Effective journalism requires a concrete foundation of ethics for it to succeed and endure. According to Fred Young, former senior vice president for Hearst TV, there are two powerful incentives for ethical journalism: the moral incentive, which concerns decency and honesty, and the practical incentive, which promotes credibility and public service.
Young recently appeared with Hank Price, president and general manager of the Hearst Television NBC affiliate WVTM 13 in Birmingham, on a program at the University of Mississippi titled “Why Ethical Business is Good Business.”
“Ethics really are a business decision because if the audience doesn’t trust you, you’re out of business,” Price said.
Whether catering to a larger audience through national media or providing information to a smaller group of viewers through local news platforms, audiences should be able to trust stations to provide accurate information and keep themselves accountable to ethical practices.
“Transparency is one of the classic challenges of ethical behavior,” Young said.
Young and Price have both worked at stations where employees committed crimes, such as fixing the lottery and driving drunk and killing a pedestrian. They had to decide whether to meet the incidents head on and cover them on the air or keep them quiet and hope they would go away.
Both men chose to air the stories.
“Our ratings never went down. If anything they went up over time,” Price said about the anchor who drove under the influence. “We were completely transparent. Some stuff came out that was embarrassing.”
Even so, he said, the station offered more coverage than anyone else and committed itself to transparency.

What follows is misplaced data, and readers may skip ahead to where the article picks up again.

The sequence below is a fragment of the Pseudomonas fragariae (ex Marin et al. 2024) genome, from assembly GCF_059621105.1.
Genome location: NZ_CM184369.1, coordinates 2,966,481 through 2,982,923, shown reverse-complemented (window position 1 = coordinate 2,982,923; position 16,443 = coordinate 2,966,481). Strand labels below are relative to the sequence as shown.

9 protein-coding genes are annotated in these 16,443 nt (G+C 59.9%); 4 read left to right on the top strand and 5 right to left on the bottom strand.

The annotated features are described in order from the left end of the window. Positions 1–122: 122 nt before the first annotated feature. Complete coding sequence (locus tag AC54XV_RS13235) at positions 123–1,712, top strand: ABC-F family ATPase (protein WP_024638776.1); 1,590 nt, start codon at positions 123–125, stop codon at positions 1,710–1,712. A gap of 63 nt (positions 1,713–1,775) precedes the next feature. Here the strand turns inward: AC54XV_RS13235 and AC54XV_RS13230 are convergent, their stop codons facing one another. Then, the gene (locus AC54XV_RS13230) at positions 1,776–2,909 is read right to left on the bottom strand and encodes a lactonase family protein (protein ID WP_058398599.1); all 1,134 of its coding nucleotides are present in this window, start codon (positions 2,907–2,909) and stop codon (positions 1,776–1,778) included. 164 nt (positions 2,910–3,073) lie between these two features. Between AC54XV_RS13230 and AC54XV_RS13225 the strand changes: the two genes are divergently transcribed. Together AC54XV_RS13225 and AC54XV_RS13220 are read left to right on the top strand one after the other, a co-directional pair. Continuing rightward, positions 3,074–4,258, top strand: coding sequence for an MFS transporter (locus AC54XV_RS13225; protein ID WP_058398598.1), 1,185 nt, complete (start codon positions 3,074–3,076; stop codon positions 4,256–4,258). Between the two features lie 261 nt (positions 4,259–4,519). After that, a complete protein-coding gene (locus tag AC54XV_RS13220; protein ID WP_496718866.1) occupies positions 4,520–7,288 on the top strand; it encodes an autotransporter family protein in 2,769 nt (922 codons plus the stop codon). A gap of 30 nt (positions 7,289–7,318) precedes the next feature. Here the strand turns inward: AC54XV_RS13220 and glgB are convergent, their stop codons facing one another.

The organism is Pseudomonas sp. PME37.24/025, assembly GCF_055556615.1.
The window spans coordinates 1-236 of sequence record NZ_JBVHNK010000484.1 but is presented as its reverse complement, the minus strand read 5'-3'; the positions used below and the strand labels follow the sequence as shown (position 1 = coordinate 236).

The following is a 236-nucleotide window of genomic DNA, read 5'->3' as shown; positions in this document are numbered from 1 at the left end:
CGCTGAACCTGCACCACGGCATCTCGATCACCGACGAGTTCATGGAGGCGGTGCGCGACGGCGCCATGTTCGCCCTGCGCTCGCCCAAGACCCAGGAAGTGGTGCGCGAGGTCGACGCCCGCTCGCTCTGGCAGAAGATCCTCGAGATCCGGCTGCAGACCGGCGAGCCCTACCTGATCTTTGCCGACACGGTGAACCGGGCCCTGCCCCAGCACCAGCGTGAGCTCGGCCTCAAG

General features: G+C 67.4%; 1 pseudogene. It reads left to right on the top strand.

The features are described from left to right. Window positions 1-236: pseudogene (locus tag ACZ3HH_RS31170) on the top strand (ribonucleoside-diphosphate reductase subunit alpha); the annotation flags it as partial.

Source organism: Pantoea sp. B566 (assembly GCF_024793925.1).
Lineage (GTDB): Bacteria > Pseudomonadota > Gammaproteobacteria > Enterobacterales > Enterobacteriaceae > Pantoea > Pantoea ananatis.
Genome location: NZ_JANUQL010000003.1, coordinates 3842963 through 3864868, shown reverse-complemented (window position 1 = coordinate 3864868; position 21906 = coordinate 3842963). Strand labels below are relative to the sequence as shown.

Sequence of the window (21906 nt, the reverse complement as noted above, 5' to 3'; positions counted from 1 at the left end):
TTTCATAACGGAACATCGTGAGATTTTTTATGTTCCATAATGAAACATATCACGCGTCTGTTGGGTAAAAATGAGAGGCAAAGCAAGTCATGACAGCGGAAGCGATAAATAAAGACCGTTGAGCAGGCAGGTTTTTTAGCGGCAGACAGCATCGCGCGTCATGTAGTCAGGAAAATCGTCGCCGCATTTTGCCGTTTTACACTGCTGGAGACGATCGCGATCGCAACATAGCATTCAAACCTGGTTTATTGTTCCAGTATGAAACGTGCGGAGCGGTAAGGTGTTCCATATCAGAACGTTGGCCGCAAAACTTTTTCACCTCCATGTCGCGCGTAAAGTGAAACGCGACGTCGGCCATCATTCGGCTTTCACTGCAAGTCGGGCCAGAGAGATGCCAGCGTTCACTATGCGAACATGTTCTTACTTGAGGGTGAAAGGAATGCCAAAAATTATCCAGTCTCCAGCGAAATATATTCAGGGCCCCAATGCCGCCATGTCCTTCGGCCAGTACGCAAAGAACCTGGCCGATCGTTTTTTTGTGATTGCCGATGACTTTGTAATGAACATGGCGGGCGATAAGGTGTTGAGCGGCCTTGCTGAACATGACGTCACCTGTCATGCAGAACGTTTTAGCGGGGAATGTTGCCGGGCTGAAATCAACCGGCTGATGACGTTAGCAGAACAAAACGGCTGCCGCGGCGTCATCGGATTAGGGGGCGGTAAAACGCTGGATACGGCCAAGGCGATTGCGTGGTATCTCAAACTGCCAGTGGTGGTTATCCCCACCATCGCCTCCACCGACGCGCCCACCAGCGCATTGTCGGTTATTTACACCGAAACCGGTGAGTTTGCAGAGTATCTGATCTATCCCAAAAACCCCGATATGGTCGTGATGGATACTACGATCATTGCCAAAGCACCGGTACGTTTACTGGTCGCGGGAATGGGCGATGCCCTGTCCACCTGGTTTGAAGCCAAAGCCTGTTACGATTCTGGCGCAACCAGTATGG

Advertising also has a code of ethics. Price said that, when Hearst bought an NBC affiliate in Birmingham four years ago, the sales department was controlling the television station. According to Price, everything that could be sponsored was; even on the segments and features, a commercial crawl would appear at the bottom of the screen. In addition, anchors were in the commercials and anyone who paid to advertise on the station could appear in the news. As Price began to cancel these practices, he discovered that they weren’t as profitable as they seemed.
“You can sell your soul, but no one is going to pay you what it’s actually worth,” Price said. “When you really look down to see how much money you’re getting, it isn’t a lot.”
A year later, the station achieved an audience record and was running fewer commercials. The station went back to covering the news whereas before they were running only features.
“When a station loses their way, they lose their way in everything, but I can tell you from that, selling your soul is never worth it,” Price said.
Young urged a sober approach to confront ethical problems.
“Don’t do the kind of decision making that is so prevalent in the world today, which is ‘fire, ready, aim,’ ” he said. “Take a minute, step back, think about what you’re doing before you really embarrass yourself because there are no secrets anymore.”
In a world with social media, secrets really are a thing of the past. Information is passed too quickly and stubbornly remains alive on the internet.
Young suggested referring to the code of ethics according to the Radio Television Digital News Association. Its key points include truth and accuracy above all, independence and transparency and accountability for consequences.
“I can’t think of anything more embarrassing than retracting a story,” Price said. “It says you took shortcuts, you didn’t do your job. But I can’t think of anything worse than when you make a mistake, covering it up. Say mea culpa, get it out there, and it will pass.”
Jacqueline Schlick is an Orlando native who found her voice in the deep south. She graduated from the University of Mississippi with a creative writing degree and is now pursuing her master’s in journalism. She serves as the Public Relations Director of Ole Miss Bands and as a Lifestyles writer at the Daily Mississippian. Upon graduation, she plans to become a novelist as well as continuing her work in journalism.